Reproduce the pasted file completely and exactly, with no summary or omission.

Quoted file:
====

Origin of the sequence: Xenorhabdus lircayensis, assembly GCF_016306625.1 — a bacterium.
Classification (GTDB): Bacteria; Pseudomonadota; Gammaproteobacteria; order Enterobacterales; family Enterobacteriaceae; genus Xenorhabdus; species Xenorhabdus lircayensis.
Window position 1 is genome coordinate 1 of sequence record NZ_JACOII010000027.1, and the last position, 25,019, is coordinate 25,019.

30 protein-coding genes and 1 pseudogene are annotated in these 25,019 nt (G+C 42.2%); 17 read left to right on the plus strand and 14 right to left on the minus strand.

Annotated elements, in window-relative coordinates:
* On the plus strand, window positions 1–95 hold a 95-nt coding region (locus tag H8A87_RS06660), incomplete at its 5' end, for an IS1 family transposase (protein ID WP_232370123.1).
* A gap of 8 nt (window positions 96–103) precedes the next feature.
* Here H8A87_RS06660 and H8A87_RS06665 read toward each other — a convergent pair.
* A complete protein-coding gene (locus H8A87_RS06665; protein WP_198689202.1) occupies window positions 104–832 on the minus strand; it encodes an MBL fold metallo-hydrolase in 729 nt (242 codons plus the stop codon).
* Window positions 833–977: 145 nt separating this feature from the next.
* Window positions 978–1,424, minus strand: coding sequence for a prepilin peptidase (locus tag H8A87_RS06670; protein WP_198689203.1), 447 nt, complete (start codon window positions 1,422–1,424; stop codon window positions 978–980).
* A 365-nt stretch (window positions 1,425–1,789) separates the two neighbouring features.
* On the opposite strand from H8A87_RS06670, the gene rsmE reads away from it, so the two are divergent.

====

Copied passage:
Origin of the sequence: Xenorhabdus lircayensis, assembly GCF_016306625.1 — a bacterium.
Classification (GTDB): Bacteria; Pseudomonadota; Gammaproteobacteria; order Enterobacterales; family Enterobacteriaceae; genus Xenorhabdus; species Xenorhabdus lircayensis.
Window position 1 is genome coordinate 1 of sequence record NZ_JACOII010000027.1, and the last position, 25,019, is coordinate 25,019.

30 protein-coding genes and 1 pseudogene are annotated in these 25,019 nt (G+C 42.2%); 17 read left to right on the plus strand and 14 right to left on the minus strand.

Annotated elements, in window-relative coordinates:
* On the plus strand, window positions 1–95 hold a 95-nt coding region (locus tag H8A87_RS06660), incomplete at its 5' end, for an IS1 family transposase (protein ID WP_232370123.1).
* A gap of 8 nt (window positions 96–103) precedes the next feature.
* Here H8A87_RS06660 and H8A87_RS06665 read toward each other — a convergent pair.
* A complete protein-coding gene (locus H8A87_RS06665; protein WP_198689202.1) occupies window positions 104–832 on the minus strand; it encodes an MBL fold metallo-hydrolase in 729 nt (242 codons plus the stop codon).
* Window positions 833–977: 145 nt separating this feature from the next.
* Window positions 978–1,424, minus strand: coding sequence for a prepilin peptidase (locus tag H8A87_RS06670; protein WP_198689203.1), 447 nt, complete (start codon window positions 1,422–1,424; stop codon window positions 978–980).
* A 365-nt stretch (window positions 1,425–1,789) separates the two neighbouring features.
* On the opposite strand from H8A87_RS06670, the gene rsmE reads away from it, so the two are divergent.